Malaysia Airlines incident: Six Australians on plane missing en route to Beijing

Malaysia Airlines incident: Six Australians on plane missing en route to Beijing

Malaysia Airlines incident: Six Australians on plane missing en route to Beijing

Updated 9 March 2014, 1:24 AEDT

Two couples from Queensland and a couple from New South Wales are among 239 people missing after a Malaysia Airlines flight disappeared en route to Beijing from Kuala Lumpur.

Contact information

Concerned family members and friends should contact Malaysia Airlines on +603 7884 1234 (international call) for further information.

The Department of Foreign Affairs and Trade (DFAT) said it was in contact with the families of the six Australians, and that officials are in "constant and urgent contact" with Malaysia Airlines.

No distress signals were received from the aircraft before its disappearance, and DFAT said it "fears the worst" for those onboard.

The ABC understands one of the Queensland couples is from Brisbane, while the other is from Springfield Lakes.

Flight MH370 lost contact with air traffic controllers at 2:40am local time (5:40am AEDT) on Saturday, just over two hours into what should have been a six-hour journey.

The airline said the last point of contact with the plane was 120 nautical miles off Kota Bharu, over the South China Sea.

A full-scale international search-and-rescue effort is underway, with ships and aircraft from Malaysia, Vietnam, China and the Philippines taking part. Singapore is helping to coordinate the search.

Malaysia's acting transport minister, Hishammuddin Hussein, has rejected reports that the plane's wreckage had been found off the Vietnamese coast.

He said the Malaysian navy and air force, along with the Chinese navy, are searching for the plane in the region where it lost contact.

"We are deploying all the ships in the vicinity to the areas concerned. Our coast guard is being deployed. Our 725 helicopters have also been deployed," he told a press conference.

He also said reports that the plane had landed in southern China were not true.

The plane, a Boeing 777-200, left Kuala Lumpur at 12:41am on Saturday and had been due to arrive in Beijing at 6:30am local time.

Malaysia Airlines said the plane was carrying 227 passengers, including two infants, plus 12 crew members.

The airline said the flight was piloted by captain Zaharie Ahmad Shah, 53, who had flown with Malaysia Airlines since 1981. He had a total of 18,365 flying hours.

The first officer was 27-year-old Fariq Ab Hamid, who joined the airline in 2007 and had flown a total of 2,763 hours.

Malaysia Airlines contacting passengers' next of kin

The airline said it was contacting the next-of-kin of all passengers and crew, which includes people of 14 different nationalities.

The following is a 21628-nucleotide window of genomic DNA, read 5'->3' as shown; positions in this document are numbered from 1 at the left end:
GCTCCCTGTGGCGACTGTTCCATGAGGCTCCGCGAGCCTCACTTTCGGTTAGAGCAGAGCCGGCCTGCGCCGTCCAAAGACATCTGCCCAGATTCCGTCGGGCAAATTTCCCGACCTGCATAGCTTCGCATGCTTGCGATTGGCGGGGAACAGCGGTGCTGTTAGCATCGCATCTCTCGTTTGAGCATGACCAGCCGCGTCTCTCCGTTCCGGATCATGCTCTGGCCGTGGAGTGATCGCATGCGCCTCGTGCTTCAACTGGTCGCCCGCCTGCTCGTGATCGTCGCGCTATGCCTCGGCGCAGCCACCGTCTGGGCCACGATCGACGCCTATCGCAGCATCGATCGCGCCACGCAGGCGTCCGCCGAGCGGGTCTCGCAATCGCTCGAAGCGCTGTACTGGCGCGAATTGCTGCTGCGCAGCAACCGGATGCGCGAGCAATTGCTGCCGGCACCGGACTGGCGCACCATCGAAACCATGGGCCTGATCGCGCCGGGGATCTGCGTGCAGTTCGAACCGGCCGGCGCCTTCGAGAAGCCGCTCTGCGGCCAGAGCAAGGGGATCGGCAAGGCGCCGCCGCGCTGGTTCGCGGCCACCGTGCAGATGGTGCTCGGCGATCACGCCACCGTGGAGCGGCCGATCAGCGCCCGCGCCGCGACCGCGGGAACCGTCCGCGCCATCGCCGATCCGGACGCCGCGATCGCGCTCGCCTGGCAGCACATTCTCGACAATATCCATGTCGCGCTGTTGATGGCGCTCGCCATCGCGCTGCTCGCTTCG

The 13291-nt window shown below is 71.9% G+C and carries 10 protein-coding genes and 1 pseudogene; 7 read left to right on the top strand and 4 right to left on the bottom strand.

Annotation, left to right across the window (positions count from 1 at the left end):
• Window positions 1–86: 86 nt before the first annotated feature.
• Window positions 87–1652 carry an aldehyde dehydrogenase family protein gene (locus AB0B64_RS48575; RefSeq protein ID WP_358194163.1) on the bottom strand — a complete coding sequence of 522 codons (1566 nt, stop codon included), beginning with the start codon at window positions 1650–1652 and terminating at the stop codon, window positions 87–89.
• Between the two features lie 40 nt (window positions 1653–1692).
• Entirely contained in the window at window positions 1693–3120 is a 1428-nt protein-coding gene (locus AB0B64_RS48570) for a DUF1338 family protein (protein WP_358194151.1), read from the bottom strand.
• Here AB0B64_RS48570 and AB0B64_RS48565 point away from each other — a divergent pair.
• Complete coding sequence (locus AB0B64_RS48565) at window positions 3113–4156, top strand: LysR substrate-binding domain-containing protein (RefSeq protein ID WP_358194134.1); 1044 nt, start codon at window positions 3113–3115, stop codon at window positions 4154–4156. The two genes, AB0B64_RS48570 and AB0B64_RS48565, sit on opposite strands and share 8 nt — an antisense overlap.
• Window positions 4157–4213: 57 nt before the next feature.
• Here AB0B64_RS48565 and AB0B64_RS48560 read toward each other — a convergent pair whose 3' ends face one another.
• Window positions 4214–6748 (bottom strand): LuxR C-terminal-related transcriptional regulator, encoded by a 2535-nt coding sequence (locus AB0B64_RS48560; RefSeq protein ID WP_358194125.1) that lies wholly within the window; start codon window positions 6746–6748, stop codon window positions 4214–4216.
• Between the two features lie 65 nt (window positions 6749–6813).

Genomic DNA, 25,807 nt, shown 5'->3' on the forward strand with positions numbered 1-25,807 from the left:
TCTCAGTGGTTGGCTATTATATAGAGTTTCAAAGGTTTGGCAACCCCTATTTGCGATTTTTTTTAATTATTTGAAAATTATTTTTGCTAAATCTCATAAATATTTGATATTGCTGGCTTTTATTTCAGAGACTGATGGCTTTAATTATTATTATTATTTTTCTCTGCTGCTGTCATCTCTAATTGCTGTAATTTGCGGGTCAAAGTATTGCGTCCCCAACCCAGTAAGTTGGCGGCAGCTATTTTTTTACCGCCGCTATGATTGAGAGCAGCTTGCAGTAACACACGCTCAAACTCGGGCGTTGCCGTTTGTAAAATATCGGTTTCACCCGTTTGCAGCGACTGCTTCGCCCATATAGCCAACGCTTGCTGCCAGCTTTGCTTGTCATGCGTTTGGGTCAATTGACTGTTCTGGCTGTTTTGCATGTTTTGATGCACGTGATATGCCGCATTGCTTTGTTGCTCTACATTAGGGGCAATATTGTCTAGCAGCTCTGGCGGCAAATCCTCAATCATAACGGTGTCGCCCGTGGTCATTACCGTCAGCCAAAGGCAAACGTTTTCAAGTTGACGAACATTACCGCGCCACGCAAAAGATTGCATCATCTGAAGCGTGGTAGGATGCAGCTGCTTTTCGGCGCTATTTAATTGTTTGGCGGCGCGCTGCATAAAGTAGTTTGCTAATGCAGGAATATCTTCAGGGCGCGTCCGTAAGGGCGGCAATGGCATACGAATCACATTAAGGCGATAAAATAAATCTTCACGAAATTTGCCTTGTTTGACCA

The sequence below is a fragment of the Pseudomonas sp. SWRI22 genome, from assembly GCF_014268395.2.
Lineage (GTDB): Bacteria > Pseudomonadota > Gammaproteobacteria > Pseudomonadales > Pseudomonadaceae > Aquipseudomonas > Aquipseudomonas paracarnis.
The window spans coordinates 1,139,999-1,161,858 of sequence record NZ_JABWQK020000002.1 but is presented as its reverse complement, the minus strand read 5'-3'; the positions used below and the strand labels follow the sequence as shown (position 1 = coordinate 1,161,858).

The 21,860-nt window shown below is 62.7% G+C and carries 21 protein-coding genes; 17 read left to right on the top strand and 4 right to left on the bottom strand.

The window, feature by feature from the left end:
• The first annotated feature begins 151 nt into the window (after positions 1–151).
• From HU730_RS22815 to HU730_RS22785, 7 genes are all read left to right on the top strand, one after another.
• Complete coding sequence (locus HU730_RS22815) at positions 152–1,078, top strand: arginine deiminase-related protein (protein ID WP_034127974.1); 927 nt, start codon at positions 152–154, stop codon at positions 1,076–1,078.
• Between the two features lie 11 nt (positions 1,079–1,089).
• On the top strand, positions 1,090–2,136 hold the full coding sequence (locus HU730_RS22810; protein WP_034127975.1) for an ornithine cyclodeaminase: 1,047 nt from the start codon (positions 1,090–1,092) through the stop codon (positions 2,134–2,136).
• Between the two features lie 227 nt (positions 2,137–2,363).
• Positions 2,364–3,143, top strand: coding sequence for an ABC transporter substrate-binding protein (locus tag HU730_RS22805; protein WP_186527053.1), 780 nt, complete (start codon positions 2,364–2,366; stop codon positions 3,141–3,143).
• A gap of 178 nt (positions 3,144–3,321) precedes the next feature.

There were 154 passengers from China and Taiwan onboard, while there were 38 from Malaysia and seven from Indonesia.

Two New Zealanders were also on the flight.

In a statement on the airline's website, group chief executive officer Ahmad Jauhari Yahya said the airline was working with authorities to locate the aircraft.

"[The] focus of the airline is to work with the emergency responders and authorities and mobilise its full support," the statement said.

"Our thoughts and prayers are with all affected passengers and crew and their family members."

The airline said it would provide regular updates on its website.

Earlier reports from China's Xinhua news agency said the plane was lost in airspace controlled by Vietnam.

Xinhua said the aircraft did not enter airspace controlled by China and did not make contact with Chinese controllers.

Distressed family members of those onboard the flight began gathering at Beijing airport early this morning.

I got here at 7:00am. At first I thought the plane was just delayed as normal, so I came a bit later. I've just been waiting and waiting.

Chang Ken Fei, who had friends on the flight

Chang Ken Fei, a Malaysian waiting at the airport for friends to arrive, said: "I got here at 7:00am. At first I thought the plane was just delayed as normal, so I came a bit later. I've just been waiting and waiting".

"I asked them what was going on but they just tell us: 'We don't know'."

If the plane is found to have crashed, the loss would mark the second fatal accident involving a Boeing 777 in less than a year, after an unblemished safety record since the jet entered service in 1995.

Last year, an Asiana Airlines Boeing 777 crash landed in San Francisco, killing three passengers.

Boeing said it was aware of reports that the Malaysia Airlines plane was missing and was monitoring the situation, but had no further comment.

Last October, another Malaysia Airlines plane, a smaller Twin Otter aircraft, crashed upon landing in Malaysia's Sabah state on Borneo island, killing a co-pilot and a passenger.

A Malaysia Airlines jet crashed in 1977 in southern Malaysia, killing all 93 passengers and seven crew.

ABC/wires